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Economy & Politics

Investing in digital economy, infrasture crucial to mitigate impact of COVID-19 pandemic – World Bank

Investing in digital economy will be crucial to mitigate the impact of COVID-19 and foster a sustained recovery in Sub-Saharan Africa.

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World Bank, Focus on lifting people out of poverty - World Bank tells FG , World Bank, IFC to assist in solving Nigeria’s infrastructure deficit , EXCLUSIVE: World Bank tasks developing nations to tap opportunities in GVCs, Warning signs: Nigerians living in extreme poverty might increase by 30 million – World Bank, US, China and UK’s protectionism ambition to affect Nigeria’s export, FDI , Terrorism bane to Nigeria's Agric development - World Bank

The World Bank has asserted that investing in the digital economy and infrastructure will be crucial to mitigate the impact of the COVID-19 pandemic and foster a sustained recovery and foster a sustained recovery in Sub-Saharan Africa.

This is according to the World Bank In Africa report – #AFRICAN CAN.

The report noted that in a time of Covid-19, dominated by lockdowns and social distancing, investing in the digital economy and infrastructure will be crucial to mitigate the impact of the COVID-19 pandemic and foster a sustained recovery.

It argued that the adoption of digital technologies by governments, households and firms in Sub-Saharan Africa still lags behind that of other regions in the world.

The report, therefore, maintains that government intervenes to reduce the cost of devices and services, avoid disconnections for lack of payment, and increase bandwidth will be key, considering that the road to economic recovery is projected to be long and arduous.

Specta

What they are saying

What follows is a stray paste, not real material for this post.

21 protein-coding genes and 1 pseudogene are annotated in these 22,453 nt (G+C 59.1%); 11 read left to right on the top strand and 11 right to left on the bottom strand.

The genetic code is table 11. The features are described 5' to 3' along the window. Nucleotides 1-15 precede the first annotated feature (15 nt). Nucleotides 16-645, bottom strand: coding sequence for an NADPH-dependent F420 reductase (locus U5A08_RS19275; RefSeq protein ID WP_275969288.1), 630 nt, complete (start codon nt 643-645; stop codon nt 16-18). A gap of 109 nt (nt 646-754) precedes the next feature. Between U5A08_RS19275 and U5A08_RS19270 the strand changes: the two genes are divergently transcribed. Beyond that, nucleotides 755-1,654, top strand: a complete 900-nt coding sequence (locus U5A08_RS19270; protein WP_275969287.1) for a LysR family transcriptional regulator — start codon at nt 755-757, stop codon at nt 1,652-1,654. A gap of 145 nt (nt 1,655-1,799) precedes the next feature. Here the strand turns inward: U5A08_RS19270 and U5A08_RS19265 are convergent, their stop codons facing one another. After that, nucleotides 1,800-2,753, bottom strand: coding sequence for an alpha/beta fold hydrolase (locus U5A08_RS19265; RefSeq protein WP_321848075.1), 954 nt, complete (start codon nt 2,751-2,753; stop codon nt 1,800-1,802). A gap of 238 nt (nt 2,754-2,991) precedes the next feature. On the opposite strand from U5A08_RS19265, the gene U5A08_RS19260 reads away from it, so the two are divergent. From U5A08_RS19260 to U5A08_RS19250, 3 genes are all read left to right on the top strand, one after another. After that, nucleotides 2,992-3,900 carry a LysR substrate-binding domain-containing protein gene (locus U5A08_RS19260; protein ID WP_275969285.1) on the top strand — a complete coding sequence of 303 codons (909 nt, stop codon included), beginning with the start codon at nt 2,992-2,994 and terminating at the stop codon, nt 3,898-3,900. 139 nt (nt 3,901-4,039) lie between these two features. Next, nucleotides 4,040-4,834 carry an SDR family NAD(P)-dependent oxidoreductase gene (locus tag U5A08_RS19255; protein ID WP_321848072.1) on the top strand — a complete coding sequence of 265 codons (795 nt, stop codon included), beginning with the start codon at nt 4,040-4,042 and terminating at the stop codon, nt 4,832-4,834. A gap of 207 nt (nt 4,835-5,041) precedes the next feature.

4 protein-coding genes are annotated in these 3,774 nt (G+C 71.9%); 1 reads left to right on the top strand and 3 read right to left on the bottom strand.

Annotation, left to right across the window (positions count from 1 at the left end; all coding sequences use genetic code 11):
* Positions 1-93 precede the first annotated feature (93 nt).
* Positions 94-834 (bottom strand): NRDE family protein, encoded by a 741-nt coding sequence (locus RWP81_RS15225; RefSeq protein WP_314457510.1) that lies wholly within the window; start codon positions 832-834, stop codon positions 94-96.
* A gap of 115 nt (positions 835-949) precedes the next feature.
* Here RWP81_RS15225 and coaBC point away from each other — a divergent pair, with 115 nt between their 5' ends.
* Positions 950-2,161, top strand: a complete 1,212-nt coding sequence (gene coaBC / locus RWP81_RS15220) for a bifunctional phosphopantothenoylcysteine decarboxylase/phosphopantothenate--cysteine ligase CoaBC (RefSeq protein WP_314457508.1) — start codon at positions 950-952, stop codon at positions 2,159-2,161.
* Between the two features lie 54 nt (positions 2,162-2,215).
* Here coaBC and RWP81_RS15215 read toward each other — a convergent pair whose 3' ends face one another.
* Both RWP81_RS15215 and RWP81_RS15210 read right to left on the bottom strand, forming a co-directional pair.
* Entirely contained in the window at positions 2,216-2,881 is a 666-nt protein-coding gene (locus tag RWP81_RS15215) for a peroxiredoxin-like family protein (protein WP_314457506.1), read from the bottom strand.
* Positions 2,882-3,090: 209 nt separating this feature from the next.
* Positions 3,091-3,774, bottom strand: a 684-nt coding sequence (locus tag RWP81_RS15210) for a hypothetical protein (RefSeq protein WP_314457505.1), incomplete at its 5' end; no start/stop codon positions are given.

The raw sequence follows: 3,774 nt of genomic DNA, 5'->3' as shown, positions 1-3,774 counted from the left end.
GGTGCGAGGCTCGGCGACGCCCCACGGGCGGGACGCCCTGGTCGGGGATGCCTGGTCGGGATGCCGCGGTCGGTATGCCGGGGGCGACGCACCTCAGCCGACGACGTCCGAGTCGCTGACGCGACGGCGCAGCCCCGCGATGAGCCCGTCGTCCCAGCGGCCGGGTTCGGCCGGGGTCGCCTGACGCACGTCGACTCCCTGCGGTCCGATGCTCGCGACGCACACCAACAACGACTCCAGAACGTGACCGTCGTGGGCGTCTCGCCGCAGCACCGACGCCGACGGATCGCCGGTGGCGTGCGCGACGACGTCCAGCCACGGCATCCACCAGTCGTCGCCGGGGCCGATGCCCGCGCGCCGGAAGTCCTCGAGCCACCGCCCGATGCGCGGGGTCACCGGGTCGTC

The report states that:

“The road to recovery will be long and arduous and will require policies and investments that focus on connecting people to job opportunities, which can help end extreme poverty, particularly post-COVID-19.”

What you should know

Even though the World Bank did not suggest the form that the policies and investments would take in the report, the Bank, in a separate report — flagship report – Global Economic Prospects – as reported by Nairametrics on the 19th of January, 2021, has argued that productivity-enhancing structural reforms are required for quick economic recovery.

The Bank suggests these productivity-enhancing reforms encompass promoting education, effective public investment, sectoral reallocation, and improved governance. Investment in green infrastructure projects can provide further support to sustainable long-run growth while also contributing to climate change mitigation.

According to the report:

  • Sub-Saharan Africa is home to more than 1 billion people, half of whom will be under 25 years old by 2050.
  • It is a diverse continent offering human and natural resources that have the potential to yield inclusive growth and wipe out poverty in the region, enabling Africans across the continent to live healthier and more prosperous lives.
  • With the world’s largest free trade area and a 1.2 billion-person market, the continent is creating an entirely new development path, harnessing the potential of its resources and people.
  • Knowledge is essential for governments to make better policies and institutions to make more effective decisions, thus, governments should pay attention to research and analysis.

According to World Bank’s Flagship report – Global Economic Prospects.

  • Investment is projected to shrink again this year in more than a quarter of economies – primarily in Sub-Saharan Africa (SSA), where investment gaps were already large prior to the pandemic.
  • Growth in Sub-Saharan Africa is expected to rebound only moderately to 2.7% in 2021 – 0.4% point weaker than previously projected, before firming to 3.3% in 2022.